Buried Treasure: Digging into York’s Aboriginal past
Reprinted with permission courtesy of York U Magazine, Summer 2005 edition

Before students and professors lived here, York campus was a popular spot with ancient Aboriginal Peoples – for thousands of years in fact. “It’s one of the top 10 archaeological sites in Ontario – which is saying something,” says Ron Williamson of Archaeological Services Inc.

The partially excavated Parsons site (as the dig on York’s campus boundary is known) revealed a village that was inhabited year-round by up to 2,000 people over a 20-year period. More than 300,000 artifacts have been recovered. “And there’s a lot more to come,” says Williamson.

When glaciers receded 11,000 years ago, Palaeo-Indian (10,000-7,000 BC) populations began to move into Ontario. They, along with descendants and other cultural groups, left behind a clear record of their lives with artifacts such as spear and arrowheads, pottery vessels fragments, beads, and remnants of their homes. The Ontario Iroquoian (AD700-1651) village dates from about 1450-1550. Villages were usually occupied between 5 to 30 years and would contain (as the Parsons site does) several cigar-shaped longhouses which sheltered up to 50 people.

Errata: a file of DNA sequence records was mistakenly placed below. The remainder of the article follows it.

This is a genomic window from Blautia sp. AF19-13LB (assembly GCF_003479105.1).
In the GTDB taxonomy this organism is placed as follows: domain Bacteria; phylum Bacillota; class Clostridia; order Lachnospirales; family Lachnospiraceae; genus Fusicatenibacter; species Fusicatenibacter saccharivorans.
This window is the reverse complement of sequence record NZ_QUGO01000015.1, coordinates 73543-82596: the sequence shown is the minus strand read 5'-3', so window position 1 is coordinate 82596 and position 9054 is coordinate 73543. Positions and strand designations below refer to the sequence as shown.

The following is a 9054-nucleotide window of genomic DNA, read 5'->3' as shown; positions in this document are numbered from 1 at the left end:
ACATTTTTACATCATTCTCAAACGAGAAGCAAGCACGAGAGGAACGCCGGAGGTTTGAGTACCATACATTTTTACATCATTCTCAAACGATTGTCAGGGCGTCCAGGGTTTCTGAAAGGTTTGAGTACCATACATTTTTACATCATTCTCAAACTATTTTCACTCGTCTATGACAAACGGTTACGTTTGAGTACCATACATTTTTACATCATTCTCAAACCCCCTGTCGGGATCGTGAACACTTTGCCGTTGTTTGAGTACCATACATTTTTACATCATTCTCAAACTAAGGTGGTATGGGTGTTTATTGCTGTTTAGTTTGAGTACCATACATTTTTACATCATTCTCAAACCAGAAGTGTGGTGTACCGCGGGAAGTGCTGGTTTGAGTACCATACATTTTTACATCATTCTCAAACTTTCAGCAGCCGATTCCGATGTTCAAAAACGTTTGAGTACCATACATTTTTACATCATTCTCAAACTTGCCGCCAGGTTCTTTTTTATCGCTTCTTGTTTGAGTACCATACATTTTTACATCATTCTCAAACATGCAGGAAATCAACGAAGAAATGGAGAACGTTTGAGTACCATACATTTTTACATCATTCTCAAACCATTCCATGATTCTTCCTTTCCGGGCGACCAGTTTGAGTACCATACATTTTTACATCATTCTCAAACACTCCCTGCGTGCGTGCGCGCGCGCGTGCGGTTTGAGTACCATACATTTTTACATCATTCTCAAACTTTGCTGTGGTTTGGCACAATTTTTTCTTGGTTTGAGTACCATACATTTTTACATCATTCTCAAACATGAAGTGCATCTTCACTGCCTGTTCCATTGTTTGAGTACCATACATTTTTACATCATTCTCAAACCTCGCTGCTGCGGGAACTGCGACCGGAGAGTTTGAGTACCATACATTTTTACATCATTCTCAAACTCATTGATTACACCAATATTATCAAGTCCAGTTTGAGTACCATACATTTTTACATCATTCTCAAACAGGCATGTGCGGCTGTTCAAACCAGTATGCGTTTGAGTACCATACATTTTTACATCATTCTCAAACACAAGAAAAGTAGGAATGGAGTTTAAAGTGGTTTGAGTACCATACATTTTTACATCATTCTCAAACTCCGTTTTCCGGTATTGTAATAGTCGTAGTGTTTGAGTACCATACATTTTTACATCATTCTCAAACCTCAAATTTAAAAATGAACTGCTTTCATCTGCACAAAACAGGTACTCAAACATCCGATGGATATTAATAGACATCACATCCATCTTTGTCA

What would attract Aboriginal Peoples to the area? “Rivers and their tributaries were a natural migration path for people and also afforded a source of water,” says Cathy Crinnon, archaeologist with Toronto and Region Conservation. “Riverine environments also attracted wildlife.” Parsons is among 170 known archaeological sites in Toronto.

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